Grantham was pleasantly surprised by the True Detective scene, which stands in contrast with past prejudiced depictions of Native birthing practices. “Midwife portrayals in the media are usually centered around tales of their persecution,” she says. “Indigenous practitioners, in particular, are either portrayed as ignorant or placed on this very unreal pedestal of being all-knowing. Watching this scene, however, I really appreciated that we had a strong, skilled midwife in circle with other community members who were supporting the birth giver.”

Of course, the scene wasn’t completely true to life, especially when it came to the infant resuscitation. Grantham points out several inaccuracies, such as a lack of umbilical cord cutting, the use of chest compressions on a newborn, and the baby’s near-immediate return to life and to its mother. But Grantham was glad to see an intelligent, capable birth worker shown resolving the complication, especially considering that media depictions of home births often end in tragedy.

Annie K, played by Nivi Pederson, talks to Evangeline Navarro, played Kali Reis, on the night of the homebirth.Michele K. Short for HBO

At her Washington-based center, Grantham is helping reclaim and revitalize Native birthing practices through birth worker training as well as community-based support services for expecting and existing parents. One of her current midwifery students is Iñupiaq birth worker Abra Nungasuk Patkotak, who co-founded the Alaska Native Birthworkers Community to offer free direct support to Indigenous families. Now based in Anchorage, she is originally from Utqiagvik, North America’s northernmost settlement and the loose inspiration for True Detective’s fictional town.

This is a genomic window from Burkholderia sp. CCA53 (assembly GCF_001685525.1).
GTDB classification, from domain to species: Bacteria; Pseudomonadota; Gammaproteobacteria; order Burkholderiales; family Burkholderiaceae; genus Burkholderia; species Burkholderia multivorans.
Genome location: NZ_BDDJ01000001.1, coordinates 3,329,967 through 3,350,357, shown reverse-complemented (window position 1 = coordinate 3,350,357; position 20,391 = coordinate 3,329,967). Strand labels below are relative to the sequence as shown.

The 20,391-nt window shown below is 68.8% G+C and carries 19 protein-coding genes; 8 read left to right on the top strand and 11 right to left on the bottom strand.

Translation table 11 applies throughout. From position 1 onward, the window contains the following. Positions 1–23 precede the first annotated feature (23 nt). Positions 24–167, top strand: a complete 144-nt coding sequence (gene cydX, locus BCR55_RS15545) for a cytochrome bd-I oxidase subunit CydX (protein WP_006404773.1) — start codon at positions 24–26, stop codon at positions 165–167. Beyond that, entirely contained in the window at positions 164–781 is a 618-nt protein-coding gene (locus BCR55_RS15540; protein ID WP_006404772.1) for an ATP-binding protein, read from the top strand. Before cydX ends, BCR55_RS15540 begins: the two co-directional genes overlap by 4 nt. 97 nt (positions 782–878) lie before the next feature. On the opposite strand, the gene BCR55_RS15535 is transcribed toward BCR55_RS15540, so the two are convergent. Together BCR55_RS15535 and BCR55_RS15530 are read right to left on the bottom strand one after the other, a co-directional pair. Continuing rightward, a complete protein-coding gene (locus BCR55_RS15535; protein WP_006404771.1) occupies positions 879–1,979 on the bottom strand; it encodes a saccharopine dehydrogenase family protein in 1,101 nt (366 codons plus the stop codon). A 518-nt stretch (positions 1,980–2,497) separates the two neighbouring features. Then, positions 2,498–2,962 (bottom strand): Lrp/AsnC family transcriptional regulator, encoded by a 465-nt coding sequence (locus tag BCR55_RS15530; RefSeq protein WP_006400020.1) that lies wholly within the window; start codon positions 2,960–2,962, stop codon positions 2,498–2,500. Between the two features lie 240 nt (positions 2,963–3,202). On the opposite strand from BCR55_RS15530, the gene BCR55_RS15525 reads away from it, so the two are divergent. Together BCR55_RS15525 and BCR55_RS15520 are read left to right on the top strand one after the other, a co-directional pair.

“People deserve to give birth in their communities surrounded by their loved ones.”

For Patkotak, it’s particularly troubling that the show centers around an Indigenous midwife being murdered, because in reality, there’s a major shortage of Alaska Native midwives practicing in the state. “The fact that we see Annie alive in this flashback but know from the first episode that she’s dead was really heavy for me,” she says. “Right now, there are only two practicing Alaska Native midwives here in Alaska, and we don’t have active birth centers in rural communities staffed by midwives. Home births with a traditional Iñupiaq midwife haven’t really happened since the ’90s, so I felt a deep sense of grief seeing that.” (She points out that there are many non-Native midwives offering services in Alaska, who tend to work in more urban areas.)